German intelligence 'spied on foreign journalists'
The Bundesnachrichtendienst (BND), Germany’s foreign intelligence service, spied on journalists from the BBC, New York times and Reuters, according to a report in Spiegel.
Documents seen by Spiegel suggest that the BND eavesdropped on at least 50 telephone numbers, fax numbers or email addresses belonging to journalists or editors across the world.
The BBC bureau in Afghanistan is on the list seen by Spiegel, as is their headquarters in London.
The New York Times office in Afghanistan is also named, as are mobile and satellite phone numbers for Reuters in Afghanistan, Pakistan and Nigeria.
Reporters without Borders told Spiegel that the surveillance was “an outrageous attack on press freedom” and presented “a new dimension of unconstitutional behaviour.”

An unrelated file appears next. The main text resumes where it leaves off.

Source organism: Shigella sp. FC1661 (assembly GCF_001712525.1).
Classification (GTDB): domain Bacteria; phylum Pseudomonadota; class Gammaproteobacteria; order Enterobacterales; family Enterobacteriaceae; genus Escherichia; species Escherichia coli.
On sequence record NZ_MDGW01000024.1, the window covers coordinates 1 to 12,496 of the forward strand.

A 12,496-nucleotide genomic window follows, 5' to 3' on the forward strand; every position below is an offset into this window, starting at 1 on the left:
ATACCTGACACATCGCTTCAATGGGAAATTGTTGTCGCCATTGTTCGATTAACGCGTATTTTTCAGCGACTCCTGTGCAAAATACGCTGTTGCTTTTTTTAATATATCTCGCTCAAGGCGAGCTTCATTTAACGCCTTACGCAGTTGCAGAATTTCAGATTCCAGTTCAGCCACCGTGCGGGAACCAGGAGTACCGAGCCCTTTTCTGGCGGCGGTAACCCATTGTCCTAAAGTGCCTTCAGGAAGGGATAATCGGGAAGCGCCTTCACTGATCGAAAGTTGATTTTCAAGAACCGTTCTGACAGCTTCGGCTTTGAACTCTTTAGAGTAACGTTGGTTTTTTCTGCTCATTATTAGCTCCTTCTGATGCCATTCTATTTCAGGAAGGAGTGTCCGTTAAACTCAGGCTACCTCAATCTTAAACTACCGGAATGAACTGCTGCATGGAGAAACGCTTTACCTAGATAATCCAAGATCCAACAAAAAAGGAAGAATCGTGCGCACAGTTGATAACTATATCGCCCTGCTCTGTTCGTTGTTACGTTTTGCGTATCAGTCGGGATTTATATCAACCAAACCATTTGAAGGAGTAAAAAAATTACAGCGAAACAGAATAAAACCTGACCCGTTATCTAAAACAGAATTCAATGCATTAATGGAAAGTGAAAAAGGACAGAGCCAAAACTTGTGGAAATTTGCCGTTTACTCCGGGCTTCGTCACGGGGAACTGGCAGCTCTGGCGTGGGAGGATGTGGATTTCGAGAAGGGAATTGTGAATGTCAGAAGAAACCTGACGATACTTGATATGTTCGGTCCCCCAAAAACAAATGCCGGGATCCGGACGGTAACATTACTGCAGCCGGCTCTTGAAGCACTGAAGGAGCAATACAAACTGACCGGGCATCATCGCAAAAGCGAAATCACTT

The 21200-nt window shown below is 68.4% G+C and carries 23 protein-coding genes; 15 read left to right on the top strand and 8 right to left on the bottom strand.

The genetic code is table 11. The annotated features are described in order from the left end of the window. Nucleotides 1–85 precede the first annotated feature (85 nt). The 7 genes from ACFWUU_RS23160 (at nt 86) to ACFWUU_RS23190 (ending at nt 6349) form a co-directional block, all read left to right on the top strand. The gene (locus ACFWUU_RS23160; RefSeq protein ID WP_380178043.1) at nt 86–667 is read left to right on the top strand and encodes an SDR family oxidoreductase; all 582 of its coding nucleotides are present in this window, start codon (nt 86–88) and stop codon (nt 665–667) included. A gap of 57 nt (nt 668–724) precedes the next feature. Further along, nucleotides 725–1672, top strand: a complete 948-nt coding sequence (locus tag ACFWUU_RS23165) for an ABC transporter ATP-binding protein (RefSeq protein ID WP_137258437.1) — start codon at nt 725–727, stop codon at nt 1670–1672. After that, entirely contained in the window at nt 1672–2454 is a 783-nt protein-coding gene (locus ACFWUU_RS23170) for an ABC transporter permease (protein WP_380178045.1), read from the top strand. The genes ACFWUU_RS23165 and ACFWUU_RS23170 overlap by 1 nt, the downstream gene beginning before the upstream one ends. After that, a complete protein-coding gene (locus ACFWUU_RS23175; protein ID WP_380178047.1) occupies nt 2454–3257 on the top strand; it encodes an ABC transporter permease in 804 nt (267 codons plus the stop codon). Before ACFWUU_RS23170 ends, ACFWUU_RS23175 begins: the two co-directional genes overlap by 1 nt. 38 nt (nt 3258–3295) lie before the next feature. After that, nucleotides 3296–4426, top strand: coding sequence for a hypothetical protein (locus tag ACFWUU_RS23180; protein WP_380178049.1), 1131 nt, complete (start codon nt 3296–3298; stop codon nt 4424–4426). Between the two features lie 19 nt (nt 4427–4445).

Spiegel is set to publish the documents in greater detail in its print edition which appears on the weekend. They appear to be connected to a current parliamentary investigation into the operations of the NSA in Germany.
The panel has for three years looked into revelations since 2013 by fugitive US intelligence leaker Edward Snowden that the NSA was conducting massive Internet and phone data sweeps, including in Germany.
Of particular interest was the revelation that the NSA had long tapped Angela Merkel's mobile phone, which strained Washington-Berlin ties at the time, leading Merkel to declare that spying between allies "just isn't on".
But the scandal widened in March 2015 with reports that the BND had helped the NSA eavesdrop on EU targets including the French presidency and foreign ministry as well as the European Commission.
Last year Germany approved new measures to rein in the activities of its foreign intelligence agency after the scandal over improper collusion with the US National Security Agency.